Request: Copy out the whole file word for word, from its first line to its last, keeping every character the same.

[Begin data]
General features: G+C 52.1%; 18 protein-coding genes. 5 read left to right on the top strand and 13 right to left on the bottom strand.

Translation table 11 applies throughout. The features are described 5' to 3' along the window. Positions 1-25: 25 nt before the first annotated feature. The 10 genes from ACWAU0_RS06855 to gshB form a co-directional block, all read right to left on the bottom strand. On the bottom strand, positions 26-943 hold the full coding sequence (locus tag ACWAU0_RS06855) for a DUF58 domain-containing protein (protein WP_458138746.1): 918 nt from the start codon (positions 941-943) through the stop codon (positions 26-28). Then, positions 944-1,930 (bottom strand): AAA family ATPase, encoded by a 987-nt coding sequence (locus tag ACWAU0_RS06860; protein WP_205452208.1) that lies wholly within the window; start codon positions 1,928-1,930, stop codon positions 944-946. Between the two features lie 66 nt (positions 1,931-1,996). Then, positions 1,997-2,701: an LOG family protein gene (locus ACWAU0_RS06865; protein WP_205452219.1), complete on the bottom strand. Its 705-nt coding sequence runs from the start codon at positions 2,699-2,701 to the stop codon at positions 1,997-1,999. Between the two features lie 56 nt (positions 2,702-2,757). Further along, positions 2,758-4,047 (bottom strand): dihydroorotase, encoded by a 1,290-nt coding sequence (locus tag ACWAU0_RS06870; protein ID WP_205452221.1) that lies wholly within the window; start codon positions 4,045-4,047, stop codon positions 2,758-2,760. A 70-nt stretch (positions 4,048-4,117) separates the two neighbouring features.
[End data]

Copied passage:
General features: G+C 52.1%; 18 protein-coding genes. 5 read left to right on the top strand and 13 right to left on the bottom strand.

Translation table 11 applies throughout. The features are described 5' to 3' along the window. Positions 1-25: 25 nt before the first annotated feature. The 10 genes from ACWAU0_RS06855 to gshB form a co-directional block, all read right to left on the bottom strand. On the bottom strand, positions 26-943 hold the full coding sequence (locus tag ACWAU0_RS06855) for a DUF58 domain-containing protein (protein WP_458138746.1): 918 nt from the start codon (positions 941-943) through the stop codon (positions 26-28). Then, positions 944-1,930 (bottom strand): AAA family ATPase, encoded by a 987-nt coding sequence (locus tag ACWAU0_RS06860; protein WP_205452208.1) that lies wholly within the window; start codon positions 1,928-1,930, stop codon positions 944-946. Between the two features lie 66 nt (positions 1,931-1,996). Then, positions 1,997-2,701: an LOG family protein gene (locus ACWAU0_RS06865; protein WP_205452219.1), complete on the bottom strand. Its 705-nt coding sequence runs from the start codon at positions 2,699-2,701 to the stop codon at positions 1,997-1,999. Between the two features lie 56 nt (positions 2,702-2,757). Further along, positions 2,758-4,047 (bottom strand): dihydroorotase, encoded by a 1,290-nt coding sequence (locus tag ACWAU0_RS06870; protein ID WP_205452221.1) that lies wholly within the window; start codon positions 4,045-4,047, stop codon positions 2,758-2,760. A 70-nt stretch (positions 4,048-4,117) separates the two neighbouring features.